Emotional Health: dealing with stress Many people take their health for granted; their physical health as well as their emotional health and they often times won’t do anything about it until problems appear. Maintaining physical health requires a lot of work sometimes and so it is with emotional health. Even though you might not always see the consequences of not being emotionally healthy right away, your body is reacting to the way you feel. Whenever I am stressed, my body is alert and is very quickly informing me that something doesn’t seem right. I get stomach aches, headaches and I feel tired all the time.
The body-mind connection is a very important one. According to Familydoctor. ord Editorial Staff (2004), your body responds to the way you think, feel and act. This is often called the mind/body connection. When you are stressed, anxious or upset, your body tries to tell you that something isn’t right. In your case, high blood pressure or a stomach ulcer might develop after a particularly stressful event. Stress becomes more dangerous when it gets in the way of your ability to live a normal life over an extended period. You may feel tired, unable to concentrate or irritable.
Stress can have a big impact on your physical health. A lot of stress can impact your immune system, which will lead to a lowers resistance to getting sick. As college students, you need a strong immune system because by being surrounded by so many people, the risk of contacting a virus is very high. “People with good emotional health are aware of their thoughts, feelings and behaviors. They have learned healthy ways to cope with the stress and problems that are a normal part of life. They feel good about themselves and have healthy relationships. ” (Familydoctor. org Editorial Staff, 2004) Melinda Smith et al. 2008) say that one of the first steps we need to take in dealing with stress is identifying the source of it. Many times that is not very easy to determine and is often times easy to ignore the way we feel and put it off as short term or temporary. An easier way to determine the source is by having a “stress journal. ” Each time you feel stressed, keep track of it in your journal. As you keep a daily log, you will begin to see patterns and common themes. Write down: •What caused your stress •How you felt, both physically and emotionally. •How you acted in response. What you did to make yourself feel better. Sometimes life gets so stressful it feels like it’s out of your control and you don’t know what to do. Managing your stress is about learning to take control over your emotions, time, thoughts, environment, relationships, schedule and even on the way you handle problems. When you can change the situation you should do so, but when that is not possible, you can change the way you react in that moment; don’t let things affect you so easily. A few tips for avoiding/coping with stress (Melinda Smith et al. 2008): •Sometimes, you are going to have to say no.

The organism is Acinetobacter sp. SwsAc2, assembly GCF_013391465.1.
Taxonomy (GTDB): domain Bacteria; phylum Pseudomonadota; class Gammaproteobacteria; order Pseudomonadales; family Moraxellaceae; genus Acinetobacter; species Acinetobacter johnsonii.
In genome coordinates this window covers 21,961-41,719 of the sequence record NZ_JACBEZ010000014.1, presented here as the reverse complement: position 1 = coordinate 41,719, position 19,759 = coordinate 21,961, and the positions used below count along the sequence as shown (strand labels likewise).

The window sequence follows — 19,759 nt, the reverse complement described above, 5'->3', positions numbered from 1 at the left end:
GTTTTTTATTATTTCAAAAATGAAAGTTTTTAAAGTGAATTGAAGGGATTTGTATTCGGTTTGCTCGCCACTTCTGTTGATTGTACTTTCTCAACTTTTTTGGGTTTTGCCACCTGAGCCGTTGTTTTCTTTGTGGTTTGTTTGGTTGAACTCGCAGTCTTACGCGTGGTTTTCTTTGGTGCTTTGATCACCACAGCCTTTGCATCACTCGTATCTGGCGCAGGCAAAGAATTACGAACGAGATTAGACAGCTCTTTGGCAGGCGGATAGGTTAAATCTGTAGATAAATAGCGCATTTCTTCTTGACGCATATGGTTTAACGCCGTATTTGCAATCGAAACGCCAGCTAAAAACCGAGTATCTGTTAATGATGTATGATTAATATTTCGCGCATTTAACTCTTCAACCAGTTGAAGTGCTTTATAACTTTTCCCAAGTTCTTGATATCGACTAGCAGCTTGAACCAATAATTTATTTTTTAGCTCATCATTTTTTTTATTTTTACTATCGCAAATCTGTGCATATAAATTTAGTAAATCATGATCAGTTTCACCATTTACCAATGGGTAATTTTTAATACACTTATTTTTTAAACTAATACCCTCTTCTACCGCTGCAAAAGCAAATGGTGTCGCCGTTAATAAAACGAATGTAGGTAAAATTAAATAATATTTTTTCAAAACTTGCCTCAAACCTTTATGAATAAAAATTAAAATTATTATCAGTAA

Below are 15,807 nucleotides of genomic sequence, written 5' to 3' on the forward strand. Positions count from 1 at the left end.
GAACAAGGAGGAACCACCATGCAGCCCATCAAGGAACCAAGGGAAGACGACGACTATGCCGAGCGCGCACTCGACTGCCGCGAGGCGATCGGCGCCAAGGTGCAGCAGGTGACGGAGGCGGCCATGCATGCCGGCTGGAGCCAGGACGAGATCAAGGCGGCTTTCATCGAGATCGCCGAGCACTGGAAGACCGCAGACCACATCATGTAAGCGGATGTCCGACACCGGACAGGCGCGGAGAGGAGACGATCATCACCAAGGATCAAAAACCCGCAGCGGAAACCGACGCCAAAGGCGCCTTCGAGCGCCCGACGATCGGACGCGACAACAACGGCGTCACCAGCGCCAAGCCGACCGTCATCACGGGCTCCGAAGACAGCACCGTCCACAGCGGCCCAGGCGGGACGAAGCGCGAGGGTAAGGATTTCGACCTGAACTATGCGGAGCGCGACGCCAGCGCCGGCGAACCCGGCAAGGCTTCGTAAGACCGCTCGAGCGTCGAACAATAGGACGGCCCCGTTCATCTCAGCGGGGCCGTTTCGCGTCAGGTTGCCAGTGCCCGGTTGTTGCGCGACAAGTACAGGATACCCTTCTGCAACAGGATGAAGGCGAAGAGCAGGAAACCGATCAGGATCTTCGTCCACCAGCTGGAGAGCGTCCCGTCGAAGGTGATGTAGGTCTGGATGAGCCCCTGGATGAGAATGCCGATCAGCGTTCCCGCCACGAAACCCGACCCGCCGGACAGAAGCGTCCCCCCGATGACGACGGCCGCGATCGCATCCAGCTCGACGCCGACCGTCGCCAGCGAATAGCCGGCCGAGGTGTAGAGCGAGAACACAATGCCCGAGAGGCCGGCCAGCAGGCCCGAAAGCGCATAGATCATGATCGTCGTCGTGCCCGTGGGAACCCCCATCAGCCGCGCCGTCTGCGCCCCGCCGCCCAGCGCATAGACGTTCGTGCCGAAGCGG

Taking on too much can cause a great deal of stress. You need to know your limits and stay within them. •Try avoiding or spending less time with people that cause you stress. This is not easy to do, but it will pay off in the long term. •Express your feelings in a loving way. Keeping quiet about the way you feel won’t help you much. The Bible teaches us to go and talk to person when something is wrong: Matthew 18:15 says: “If your brother sins against you, go and show him his fault, just between the two of you. If he listens to you, you have won your brother over. ” •Learn better time management.
When your schedule is too busy and you’re running behind, it’s hard to stay calm and focused. •Try focusing on the positive. Whenever things are going bad, take the time to look at what is good in your life, what you appreciate about it. •One of the most important ones I’d say is to learn to forgive. Matthew 6:14-15 says: “If you forgive those who sin against you, your heavenly Father will forgive you. But if you refuse to forgive others, your Father will not forgive your sins. ” The world we live in is a fallen world. People will hurt you but by harboring resentment and anger, you are adding unnecessary stress into your life.
As college students, we also need to make sure we don’t forget two very important things: get enough sleep and eat right. Sleeping is a great way to help both your body and mind. Your stress could get worse if you don’t get enough sleep. You also can’t fight off sickness as well when you sleep poorly. With enough sleep, you can tackle your problems better and lower your risk for illness. Try to get seven to nine hours of sleep every night. Try to fuel up with fruits, vegetables, and proteins. Good sources of protein can be peanut butter, chicken, or tuna salad.
Eat whole-grains, such as wheat breads and wheat crackers. Don’t be fooled by the jolt you get from caffeine or sugar. Your energy will wear off. Resources Familydoctor. ord Editorial Staff. 2004. Mind/Body Connection: How Your Emotions Affect Your Health. Retrieved on January 12th from http://familydoctor. org/ online/famdocen/home/healthy/mental/782. html Melinda Smith, Ellen Jaffe-Gill, and Robert Segal. 2008. Stress Management: How to Reduce, prevent, and Cope with Stress. Retrieved on January 12th from http://www. helpguide. org/mental/stress_management_relief_coping. htm)
Copyright 2018 - Coaching WordPress Theme.